Content Note: This article contains a discussion of chronic disease and pain, weight loss, food/appetite, and blood and blood in the context of art
Crohn’s disease is an inflammatory bowel disease that causes chronic inflammation in the gut.
When I first conceived this art project about my illness at the beginning of Lent, the harmful symptoms associated with the illness were a distant memory. With only vague memories of the numbing pain I felt in my stomach when I was 13, I created an abstracted, smug version of my relationship with Crohn’s disease. If I’m honest with myself, the condition was more of a vehicle to convey something visually striking than it held any particular emotional value for me. I’d recently walked down a Francis Bacon rabbit hole, and so my diseased gut felt like a convenient way to mimic the blood and gore of his paintings. I sculpted these tentacle-like clay sculptures and added small suction cups to represent my formerly ulcerated guts. I didn’t care that my art didn’t come from a place of intense personal feelings because it looked good to me.
But through a bizarre coincidence, the symptoms I first felt nearly a decade ago began to creep back. At first I hardly noticed it: a soft stomach noise when eating, loss of appetite, an extra portion of tiredness. A heavy workload and the dubious offerings of an overhauled, underpaid college kitchen explained away all of those signals, and I found them easier to ignore. But my attention-seeking gut became more stubborn: my body refused solid food and I looked spooky after losing about 10 pounds. Making tentacle sculptures morphed from an idle distraction from my looming dissertation to a means of relief, a means of catharsis: shaping the wet clay into odd, wavy shapes allowed me to channel the rumbling pain in the pit of my stomach. My room turned into an uninhabitable nest of flushed, sprawling creatures as I sat hunched late into the night, my fingers caked.
Based on this, I designed a photo series in which the intestinal sculptures are laced around a rich meal – imperceptibly at first among the spilled grapes and pomegranates. I was inspired by late 17th-century Dutch still lifes, filled with their unpeeled lemons and gleaming goblets and crumpled tablecloths. There was something delightfully menacing about her stillness, her silent symbolism. The point of this arrangement was to convey a kind of reversal, a strangling of the food that I felt was strangling me every time I tried to eat.
“The condition was more of a vehicle to convey something visually striking than having specific emotional value”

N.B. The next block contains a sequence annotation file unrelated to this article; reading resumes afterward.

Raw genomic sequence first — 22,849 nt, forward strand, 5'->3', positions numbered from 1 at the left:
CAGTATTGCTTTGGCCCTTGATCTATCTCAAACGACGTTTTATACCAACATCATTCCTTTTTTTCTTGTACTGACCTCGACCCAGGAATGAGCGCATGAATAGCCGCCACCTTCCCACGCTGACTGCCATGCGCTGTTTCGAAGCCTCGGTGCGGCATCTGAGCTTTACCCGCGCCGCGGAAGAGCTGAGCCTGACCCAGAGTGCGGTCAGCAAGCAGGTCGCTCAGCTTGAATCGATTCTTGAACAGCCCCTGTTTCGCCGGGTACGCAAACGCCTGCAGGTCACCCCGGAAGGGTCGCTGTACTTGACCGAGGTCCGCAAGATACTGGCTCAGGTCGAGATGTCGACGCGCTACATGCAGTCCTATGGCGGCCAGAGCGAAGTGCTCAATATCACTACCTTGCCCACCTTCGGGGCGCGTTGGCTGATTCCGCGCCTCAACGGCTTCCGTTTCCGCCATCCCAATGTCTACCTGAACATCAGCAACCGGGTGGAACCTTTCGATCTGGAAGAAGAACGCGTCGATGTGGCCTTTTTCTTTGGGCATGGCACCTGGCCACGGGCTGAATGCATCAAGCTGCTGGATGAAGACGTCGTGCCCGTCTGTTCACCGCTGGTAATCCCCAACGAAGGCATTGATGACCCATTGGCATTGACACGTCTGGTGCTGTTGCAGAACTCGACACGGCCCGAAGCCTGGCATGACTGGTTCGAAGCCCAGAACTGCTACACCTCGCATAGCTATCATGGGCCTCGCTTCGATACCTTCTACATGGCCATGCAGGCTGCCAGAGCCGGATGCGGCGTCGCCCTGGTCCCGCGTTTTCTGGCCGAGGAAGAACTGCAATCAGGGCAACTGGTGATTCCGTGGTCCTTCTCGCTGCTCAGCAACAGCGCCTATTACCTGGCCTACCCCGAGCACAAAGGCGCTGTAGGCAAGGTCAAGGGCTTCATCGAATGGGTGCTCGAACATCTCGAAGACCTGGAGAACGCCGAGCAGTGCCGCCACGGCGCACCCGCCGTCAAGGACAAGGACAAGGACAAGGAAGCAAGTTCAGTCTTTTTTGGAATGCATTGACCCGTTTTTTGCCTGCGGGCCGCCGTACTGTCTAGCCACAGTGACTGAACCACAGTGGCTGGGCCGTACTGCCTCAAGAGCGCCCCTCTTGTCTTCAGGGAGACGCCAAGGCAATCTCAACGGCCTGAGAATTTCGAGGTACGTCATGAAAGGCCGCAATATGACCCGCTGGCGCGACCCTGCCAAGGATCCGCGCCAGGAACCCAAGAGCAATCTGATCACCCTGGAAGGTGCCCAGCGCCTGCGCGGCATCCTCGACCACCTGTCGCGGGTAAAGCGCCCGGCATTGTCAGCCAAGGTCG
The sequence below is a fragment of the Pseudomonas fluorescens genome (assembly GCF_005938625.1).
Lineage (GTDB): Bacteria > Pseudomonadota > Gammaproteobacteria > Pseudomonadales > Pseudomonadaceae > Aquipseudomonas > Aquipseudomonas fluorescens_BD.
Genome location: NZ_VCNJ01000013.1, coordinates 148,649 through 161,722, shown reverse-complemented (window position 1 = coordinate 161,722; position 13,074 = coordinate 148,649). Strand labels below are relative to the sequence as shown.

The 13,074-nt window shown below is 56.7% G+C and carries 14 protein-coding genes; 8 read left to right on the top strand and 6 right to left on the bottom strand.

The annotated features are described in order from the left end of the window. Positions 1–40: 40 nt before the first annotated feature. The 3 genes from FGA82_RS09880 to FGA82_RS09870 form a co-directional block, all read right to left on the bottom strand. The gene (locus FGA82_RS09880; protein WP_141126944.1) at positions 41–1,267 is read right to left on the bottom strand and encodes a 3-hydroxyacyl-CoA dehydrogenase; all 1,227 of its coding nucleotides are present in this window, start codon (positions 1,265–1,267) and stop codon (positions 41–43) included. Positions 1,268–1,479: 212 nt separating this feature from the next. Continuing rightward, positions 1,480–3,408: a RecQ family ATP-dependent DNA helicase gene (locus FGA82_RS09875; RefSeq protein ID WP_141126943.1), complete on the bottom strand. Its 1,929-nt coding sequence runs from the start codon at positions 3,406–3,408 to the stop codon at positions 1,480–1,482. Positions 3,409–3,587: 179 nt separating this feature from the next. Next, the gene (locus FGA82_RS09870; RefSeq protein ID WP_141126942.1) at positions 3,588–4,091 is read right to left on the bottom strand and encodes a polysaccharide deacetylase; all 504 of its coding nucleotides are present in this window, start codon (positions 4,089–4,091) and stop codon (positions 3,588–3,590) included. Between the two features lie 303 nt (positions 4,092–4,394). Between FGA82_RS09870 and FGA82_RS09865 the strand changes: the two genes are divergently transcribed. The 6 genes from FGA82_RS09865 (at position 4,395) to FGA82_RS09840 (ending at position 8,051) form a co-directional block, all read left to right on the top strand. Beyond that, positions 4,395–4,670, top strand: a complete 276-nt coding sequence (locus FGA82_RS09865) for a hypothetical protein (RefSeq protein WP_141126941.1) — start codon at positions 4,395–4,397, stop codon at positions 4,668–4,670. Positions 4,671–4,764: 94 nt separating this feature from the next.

The return of Crohn’s triggered a strained relationship with food that made its alluring appearance feel deceptive: I craved something I knew would cause me pain. I also wanted to show the concealment of the condition. If you look at me today, you would only notice that I look a little gaunt, a little thin. But inside it’s a different picture: I’m bleeding, I’ve got ulcers, I don’t look pretty… My wonderful photographer, Fin Scott, captured that sense of innate monstrosity by creating a set where the sculptures look like a Medusa popped up in my head.
When I was first diagnosed with Crohn’s disease, I felt like a monster: I would go to great lengths to hide from anyone that I have the disease. As a full-fledged teenager, I found it socially debilitating to spend weeks sucking powdered food out of a straw like an infant and answering hospital questionnaires that asked things like, “Are you worried about ever finding a girlfriend or boyfriend?” I was relieved when the illness came to the edge of my life and actually never wanted to talk about it again. But now I think it’s really worth sharing because it’s a lifelong condition that few people know about, even though the illnesses affecting IBS affect around 300,000 in the UK and are increasing among young adults.
I’d honestly rather have a healthy gut and less creative inspiration, but hopefully this series will raise awareness of a disease that’s underdiagnosed and often misunderstood.
For more information or support, please visit: https://www.crohnscolitisfoundation.org/.
Nicola’s project is featured in the second issue of the zine Lunulae.
Creative director and model: Nicola Medicoff
Photographer: Finn Scott
Creative assistants: Sam DeMarco and Anna Chandler de Waal